(Bloomberg Opinion) -- If the past two trading sessions weren't clear enough, Wednesday's left no doubt: The surge in coronavirus infections and renewal of lockdown-like restrictions is bad news for stocks. And while equities always grab the initial headlines, in some ways, it couldn’t come at a worse time for the U.S. corporate-bond market.
Since early April, when the Federal Reserve outlined its unprecedented intervention into U.S. bond markets, corporate debt has been remarkably consistent, especially when considering the devastating blow to the U.S. economy from the Covid-19 pandemic. Even as stocks had their occasional stumbles, the yield spread between both investment-grade and junk-rated securities relative to Treasuries narrowed in each of the five months through August, according to Bloomberg Barclays index data. The gap widened a bit last month, but that could be explained away easily enough by the fact that both markets had their busiest September ever and reached record annual supply totals with a full quarter of 2020 remaining. The debt markets, as all onlookers were quick to say, remained wide open to any company that wanted to borrow.
That narrative is starting to look dicey. Both high-yield and investment-grade CDX indexes surged on Wednesday by the most in more than a month, reflecting a higher premium demanded by investors to protect against bond defaults. The move mirrored the broader risk-off tone across markets, with the S&P 500 Index at one point slumping by more than 3%, as cities and regions across the globe imposed lockdowns to slow the spread of the virus.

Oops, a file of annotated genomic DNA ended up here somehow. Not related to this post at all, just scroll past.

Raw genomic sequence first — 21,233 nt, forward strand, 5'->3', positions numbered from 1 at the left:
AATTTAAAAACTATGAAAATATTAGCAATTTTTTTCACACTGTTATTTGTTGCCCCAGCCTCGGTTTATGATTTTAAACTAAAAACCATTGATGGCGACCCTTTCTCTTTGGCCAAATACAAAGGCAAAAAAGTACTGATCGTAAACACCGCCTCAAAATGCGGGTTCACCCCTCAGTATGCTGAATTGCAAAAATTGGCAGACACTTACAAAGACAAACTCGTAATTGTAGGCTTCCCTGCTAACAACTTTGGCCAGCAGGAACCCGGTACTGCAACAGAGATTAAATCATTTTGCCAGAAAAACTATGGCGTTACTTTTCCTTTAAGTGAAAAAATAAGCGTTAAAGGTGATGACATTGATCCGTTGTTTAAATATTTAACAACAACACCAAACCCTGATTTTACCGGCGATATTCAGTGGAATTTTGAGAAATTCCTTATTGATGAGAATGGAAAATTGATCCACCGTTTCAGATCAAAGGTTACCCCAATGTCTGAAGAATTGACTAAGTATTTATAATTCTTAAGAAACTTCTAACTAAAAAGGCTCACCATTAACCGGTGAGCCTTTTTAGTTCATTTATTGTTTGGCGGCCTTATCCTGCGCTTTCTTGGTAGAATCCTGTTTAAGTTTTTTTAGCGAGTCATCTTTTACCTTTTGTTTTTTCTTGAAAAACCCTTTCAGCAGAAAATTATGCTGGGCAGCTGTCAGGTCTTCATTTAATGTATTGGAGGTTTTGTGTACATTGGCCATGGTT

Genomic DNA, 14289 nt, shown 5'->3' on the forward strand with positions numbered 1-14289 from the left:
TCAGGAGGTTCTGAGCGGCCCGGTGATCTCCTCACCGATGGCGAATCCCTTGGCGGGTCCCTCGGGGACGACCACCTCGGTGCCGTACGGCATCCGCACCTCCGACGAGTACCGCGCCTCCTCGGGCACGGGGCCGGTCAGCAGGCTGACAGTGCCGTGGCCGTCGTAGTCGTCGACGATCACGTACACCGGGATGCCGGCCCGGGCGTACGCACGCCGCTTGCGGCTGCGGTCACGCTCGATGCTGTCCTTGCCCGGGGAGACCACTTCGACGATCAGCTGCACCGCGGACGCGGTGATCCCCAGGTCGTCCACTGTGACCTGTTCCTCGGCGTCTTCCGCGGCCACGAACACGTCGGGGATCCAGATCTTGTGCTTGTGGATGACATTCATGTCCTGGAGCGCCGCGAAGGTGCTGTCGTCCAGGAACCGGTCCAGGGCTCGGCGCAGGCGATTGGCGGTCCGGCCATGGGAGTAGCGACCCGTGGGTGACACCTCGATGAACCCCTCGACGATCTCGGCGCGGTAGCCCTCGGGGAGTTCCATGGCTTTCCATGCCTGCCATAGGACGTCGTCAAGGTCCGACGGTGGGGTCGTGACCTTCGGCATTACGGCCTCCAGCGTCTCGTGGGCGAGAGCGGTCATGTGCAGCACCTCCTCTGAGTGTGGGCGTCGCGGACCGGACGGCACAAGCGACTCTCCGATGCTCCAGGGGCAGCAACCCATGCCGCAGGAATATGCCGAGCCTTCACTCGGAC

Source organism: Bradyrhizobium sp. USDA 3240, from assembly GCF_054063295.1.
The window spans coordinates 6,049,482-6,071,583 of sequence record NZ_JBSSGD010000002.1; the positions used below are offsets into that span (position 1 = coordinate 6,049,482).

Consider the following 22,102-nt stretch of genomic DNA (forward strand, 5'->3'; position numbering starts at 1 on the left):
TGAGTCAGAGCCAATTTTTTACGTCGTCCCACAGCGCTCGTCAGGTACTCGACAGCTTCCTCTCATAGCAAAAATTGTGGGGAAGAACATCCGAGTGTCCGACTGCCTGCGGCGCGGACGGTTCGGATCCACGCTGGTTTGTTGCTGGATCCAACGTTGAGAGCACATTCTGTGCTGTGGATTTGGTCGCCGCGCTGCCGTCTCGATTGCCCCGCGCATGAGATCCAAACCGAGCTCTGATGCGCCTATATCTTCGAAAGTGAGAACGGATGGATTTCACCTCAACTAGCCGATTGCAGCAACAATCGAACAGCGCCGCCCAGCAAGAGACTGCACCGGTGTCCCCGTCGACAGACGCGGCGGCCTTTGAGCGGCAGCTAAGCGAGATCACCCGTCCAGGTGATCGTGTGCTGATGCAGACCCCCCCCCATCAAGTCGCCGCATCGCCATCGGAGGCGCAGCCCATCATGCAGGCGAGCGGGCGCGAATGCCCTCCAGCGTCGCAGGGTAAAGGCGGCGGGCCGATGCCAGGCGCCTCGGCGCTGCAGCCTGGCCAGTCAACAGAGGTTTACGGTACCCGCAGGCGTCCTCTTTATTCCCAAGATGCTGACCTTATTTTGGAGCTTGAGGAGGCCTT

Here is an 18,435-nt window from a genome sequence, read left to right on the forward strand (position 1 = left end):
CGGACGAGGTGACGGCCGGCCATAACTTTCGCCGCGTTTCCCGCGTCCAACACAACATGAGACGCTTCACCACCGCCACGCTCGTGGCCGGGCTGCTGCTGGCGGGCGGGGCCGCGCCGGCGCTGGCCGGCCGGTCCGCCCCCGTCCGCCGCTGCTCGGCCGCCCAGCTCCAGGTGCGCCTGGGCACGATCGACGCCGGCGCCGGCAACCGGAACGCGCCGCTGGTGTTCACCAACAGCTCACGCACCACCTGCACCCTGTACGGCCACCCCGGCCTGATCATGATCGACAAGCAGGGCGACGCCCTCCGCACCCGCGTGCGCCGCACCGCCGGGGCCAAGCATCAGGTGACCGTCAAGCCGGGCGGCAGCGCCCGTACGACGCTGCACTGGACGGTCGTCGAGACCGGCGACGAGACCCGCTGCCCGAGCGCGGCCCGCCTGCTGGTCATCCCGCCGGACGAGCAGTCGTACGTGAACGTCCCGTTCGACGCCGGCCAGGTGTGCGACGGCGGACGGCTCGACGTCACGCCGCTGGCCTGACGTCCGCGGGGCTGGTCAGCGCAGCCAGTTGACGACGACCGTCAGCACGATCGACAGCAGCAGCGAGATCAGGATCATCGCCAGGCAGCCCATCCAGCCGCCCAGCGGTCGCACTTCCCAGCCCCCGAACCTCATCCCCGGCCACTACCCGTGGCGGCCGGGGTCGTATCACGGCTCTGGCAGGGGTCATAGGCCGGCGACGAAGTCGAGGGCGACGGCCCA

For credit markets, the sudden sell-off might not be the worst of it. Moody’s Investors Service released a report on Wednesday that revealed the amount of debt from U.S. companies considered potential “fallen angels” jumped to a all-time high of $254 billion in the third quarter, from $217 billion at the end of June. These are bonds from companies rated Baa3, one step above junk status, with either negative outlooks or expressly on review for a downgrade below investment grade. Just to name a few of these potential fallen angels: Choice Hotels International Inc., Darden Restaurants Inc., Delta Air Lines Inc., Expedia Group Inc., Hyatt Hotels Corp., Las Vegas Sands Corp., Marriott International Inc. and Nordstrom Inc. You get the picture.